1 a seller of shoddy goods [syn: cheap-jack]
2 a person who writes radio or tv advertisements
2 wrangle (over a price, terms of an agreement, etc.); "Let's not haggle over a few dollars" [syn: haggle, higgle, chaffer]
EtymologyFrom hukster, from hokester, itself from hoeken; compare hawkster.
A huckster is a seller of small articles, usually of cheap or shoddy quality, or one engaged in haggling or making petty bargains, that is, a certain type of peddler or hawker.
In Scotland, the term huckster referred to a person, usually a woman, who bought goods and resold them in tiny quantity to others who were too poor to buy in quantities available at market. The goods were of no worse quality, though tended to be in the poorer quality range since economy was paramount. Scots burghs often felt the need to control hucksters because they operated without a stall, on the economic fringes. In particular, they were subject of accusations of forestalling, in this case the practice of buying goods wholesale, "before the stall" and therefore before tax was paid.
The word was in use circa 1200 (as "huccsteress") and was spelled hukkerye, hukrie, hockerye, huckerstrye or hoxterye at one time or another. The word was still in use in England in the 1840's, when it appeared as an occupation in census returns. The word is related to the Middle Dutchhokester, hoekster and the Middle Low German hoker, but appears earlier than any of these.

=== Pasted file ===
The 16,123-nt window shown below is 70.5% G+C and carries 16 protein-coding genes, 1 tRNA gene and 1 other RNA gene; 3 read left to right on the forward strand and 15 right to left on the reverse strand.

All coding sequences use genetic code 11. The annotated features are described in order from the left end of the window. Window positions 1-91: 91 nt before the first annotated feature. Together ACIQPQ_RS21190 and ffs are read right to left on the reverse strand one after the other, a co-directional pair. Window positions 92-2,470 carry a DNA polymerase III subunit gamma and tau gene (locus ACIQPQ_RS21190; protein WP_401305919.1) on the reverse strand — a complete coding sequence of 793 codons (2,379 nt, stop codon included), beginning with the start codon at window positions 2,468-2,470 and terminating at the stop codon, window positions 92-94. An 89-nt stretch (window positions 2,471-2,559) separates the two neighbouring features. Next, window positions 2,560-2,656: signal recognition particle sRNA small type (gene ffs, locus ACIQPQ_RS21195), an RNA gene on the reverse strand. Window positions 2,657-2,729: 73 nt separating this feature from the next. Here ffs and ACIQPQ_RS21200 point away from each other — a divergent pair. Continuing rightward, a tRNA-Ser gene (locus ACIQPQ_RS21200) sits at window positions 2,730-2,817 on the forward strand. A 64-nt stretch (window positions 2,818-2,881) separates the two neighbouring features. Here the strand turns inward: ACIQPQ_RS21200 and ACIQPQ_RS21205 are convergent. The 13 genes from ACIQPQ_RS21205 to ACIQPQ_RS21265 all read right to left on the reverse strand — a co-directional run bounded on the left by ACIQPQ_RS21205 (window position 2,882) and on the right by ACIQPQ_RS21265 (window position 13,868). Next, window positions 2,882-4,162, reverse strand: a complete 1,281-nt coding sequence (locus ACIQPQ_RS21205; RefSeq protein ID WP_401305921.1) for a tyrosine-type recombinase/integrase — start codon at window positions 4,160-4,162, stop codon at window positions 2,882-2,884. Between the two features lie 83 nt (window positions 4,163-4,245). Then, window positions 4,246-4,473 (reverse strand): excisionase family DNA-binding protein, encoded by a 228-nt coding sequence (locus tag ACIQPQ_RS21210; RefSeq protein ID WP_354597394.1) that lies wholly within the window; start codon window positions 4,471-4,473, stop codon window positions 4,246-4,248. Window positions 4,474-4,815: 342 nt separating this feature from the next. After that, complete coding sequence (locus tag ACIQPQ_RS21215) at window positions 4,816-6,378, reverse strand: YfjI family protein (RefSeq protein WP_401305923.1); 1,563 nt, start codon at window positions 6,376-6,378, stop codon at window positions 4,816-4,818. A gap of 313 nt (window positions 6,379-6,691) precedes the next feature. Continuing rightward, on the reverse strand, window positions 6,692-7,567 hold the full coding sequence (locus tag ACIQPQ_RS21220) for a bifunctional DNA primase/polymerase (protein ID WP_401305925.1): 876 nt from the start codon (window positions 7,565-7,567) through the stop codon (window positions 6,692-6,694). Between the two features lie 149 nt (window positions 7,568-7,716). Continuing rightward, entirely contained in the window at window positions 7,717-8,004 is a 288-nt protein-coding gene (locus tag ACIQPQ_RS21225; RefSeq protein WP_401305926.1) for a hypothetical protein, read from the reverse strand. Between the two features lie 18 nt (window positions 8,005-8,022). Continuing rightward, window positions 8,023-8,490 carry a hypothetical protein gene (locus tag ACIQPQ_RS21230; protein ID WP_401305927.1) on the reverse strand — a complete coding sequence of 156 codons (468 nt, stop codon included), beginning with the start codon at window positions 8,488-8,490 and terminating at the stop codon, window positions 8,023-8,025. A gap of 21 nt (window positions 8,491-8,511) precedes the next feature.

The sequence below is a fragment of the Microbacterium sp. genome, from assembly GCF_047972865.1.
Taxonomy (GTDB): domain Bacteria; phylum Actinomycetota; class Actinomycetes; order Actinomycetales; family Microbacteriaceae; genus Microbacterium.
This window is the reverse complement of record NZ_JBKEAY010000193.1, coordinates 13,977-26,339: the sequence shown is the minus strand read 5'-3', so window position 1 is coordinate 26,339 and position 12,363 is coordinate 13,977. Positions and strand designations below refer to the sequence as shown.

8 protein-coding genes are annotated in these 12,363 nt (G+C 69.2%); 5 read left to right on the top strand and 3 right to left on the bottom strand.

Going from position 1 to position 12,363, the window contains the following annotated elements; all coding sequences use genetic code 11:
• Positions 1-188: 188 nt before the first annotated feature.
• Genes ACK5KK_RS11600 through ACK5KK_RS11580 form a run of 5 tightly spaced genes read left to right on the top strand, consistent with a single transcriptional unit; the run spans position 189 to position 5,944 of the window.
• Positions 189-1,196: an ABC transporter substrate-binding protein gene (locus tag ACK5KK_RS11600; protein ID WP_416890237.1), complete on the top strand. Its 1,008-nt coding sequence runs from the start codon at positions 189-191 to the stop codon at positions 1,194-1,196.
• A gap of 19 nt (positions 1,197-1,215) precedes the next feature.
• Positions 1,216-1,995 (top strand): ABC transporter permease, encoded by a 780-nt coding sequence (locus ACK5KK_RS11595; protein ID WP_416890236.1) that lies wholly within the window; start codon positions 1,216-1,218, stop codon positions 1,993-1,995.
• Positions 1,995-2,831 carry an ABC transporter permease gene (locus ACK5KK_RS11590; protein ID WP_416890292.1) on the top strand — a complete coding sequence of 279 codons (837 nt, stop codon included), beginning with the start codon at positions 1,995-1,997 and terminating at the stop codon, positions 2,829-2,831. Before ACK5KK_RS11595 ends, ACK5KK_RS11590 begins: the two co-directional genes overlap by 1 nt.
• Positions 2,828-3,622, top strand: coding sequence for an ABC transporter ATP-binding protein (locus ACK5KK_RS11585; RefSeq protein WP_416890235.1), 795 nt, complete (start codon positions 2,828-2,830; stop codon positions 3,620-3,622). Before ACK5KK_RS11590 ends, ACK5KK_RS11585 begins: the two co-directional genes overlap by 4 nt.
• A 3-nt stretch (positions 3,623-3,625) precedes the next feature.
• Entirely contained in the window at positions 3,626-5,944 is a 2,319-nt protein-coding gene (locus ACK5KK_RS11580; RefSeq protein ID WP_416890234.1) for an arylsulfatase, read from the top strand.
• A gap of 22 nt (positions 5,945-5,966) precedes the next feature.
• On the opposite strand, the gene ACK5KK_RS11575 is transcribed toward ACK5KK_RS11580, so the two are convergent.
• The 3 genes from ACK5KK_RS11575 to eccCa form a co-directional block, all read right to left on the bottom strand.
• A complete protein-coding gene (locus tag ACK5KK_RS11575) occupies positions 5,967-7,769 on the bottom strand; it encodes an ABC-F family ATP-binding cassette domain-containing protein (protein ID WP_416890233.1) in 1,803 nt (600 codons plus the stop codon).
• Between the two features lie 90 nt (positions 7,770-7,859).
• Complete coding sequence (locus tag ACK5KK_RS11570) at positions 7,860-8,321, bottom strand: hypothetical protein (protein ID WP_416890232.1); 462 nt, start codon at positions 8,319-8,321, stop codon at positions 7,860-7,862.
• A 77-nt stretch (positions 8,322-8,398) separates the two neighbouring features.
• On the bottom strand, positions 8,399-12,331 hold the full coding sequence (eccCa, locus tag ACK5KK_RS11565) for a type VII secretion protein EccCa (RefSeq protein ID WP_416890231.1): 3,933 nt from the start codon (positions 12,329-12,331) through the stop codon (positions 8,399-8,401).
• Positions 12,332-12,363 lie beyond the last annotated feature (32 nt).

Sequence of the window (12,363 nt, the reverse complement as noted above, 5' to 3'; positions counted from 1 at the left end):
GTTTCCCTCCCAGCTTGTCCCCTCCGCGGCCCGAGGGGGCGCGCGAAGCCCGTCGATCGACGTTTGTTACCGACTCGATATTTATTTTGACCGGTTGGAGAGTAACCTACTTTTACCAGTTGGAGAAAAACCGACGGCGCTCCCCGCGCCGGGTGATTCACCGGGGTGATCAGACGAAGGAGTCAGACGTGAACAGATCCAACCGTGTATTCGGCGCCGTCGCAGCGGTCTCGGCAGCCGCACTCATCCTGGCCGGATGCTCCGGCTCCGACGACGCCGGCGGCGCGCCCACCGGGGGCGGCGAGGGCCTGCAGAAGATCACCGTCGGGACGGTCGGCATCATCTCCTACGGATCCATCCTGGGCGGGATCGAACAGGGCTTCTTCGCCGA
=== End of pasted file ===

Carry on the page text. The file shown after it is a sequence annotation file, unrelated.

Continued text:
The story 'The Goblin and the Huckster' by Hans Christian Andersen relates that human nature is attracted to a state of happiness as represented by poetry and to sensual pleasure as represented by jam and butter at Christmas. The huckster, through his haggling and bargaining, is seen as industrious because he possesses the jam and butter (sensual pleasure) and the student is seen as poor but happy because he appreciates the beauty of poetry above all else. Meanwhile, the huckster's talkative wife and the cask in which are stored old newspapers both have plenty of authoritative knowledge to share but are paid little attention compared to the primal desires of humankind, which constantly compete for (the goblin's) attention.
In science fiction fandom, the term "huckster" is used non-pejoratively to designate dealers in science fiction-related books, magazines and paraphernalia, particularly those who deal at science fiction conventions.
- Brown, Yvonne Galloway, and Ferguson, Rona, eds, (2002) Twisted Sisters: Women, Crime and Deviance in Scotland Since 1400, Tuckwell Press
- Sanderson, Margaret H.B. (2002) A Kindly Place?: Living is Sixteenth-Century Scotland, Tuckwell Press
arab, bargain, beat down, bid, bid for, cadger, chaffer, chapman, cheap-jack, cheap-john, cheapen, cheapjack, colporteur, coster, costermonger, dicker, dispense, drive a bargain, duffer, haggle, hawk, hawker, higgle, higgler, jew down, monger, negotiate, outbid, palter, peddle, peddler, sidewalk salesman, underbid, vend, vendor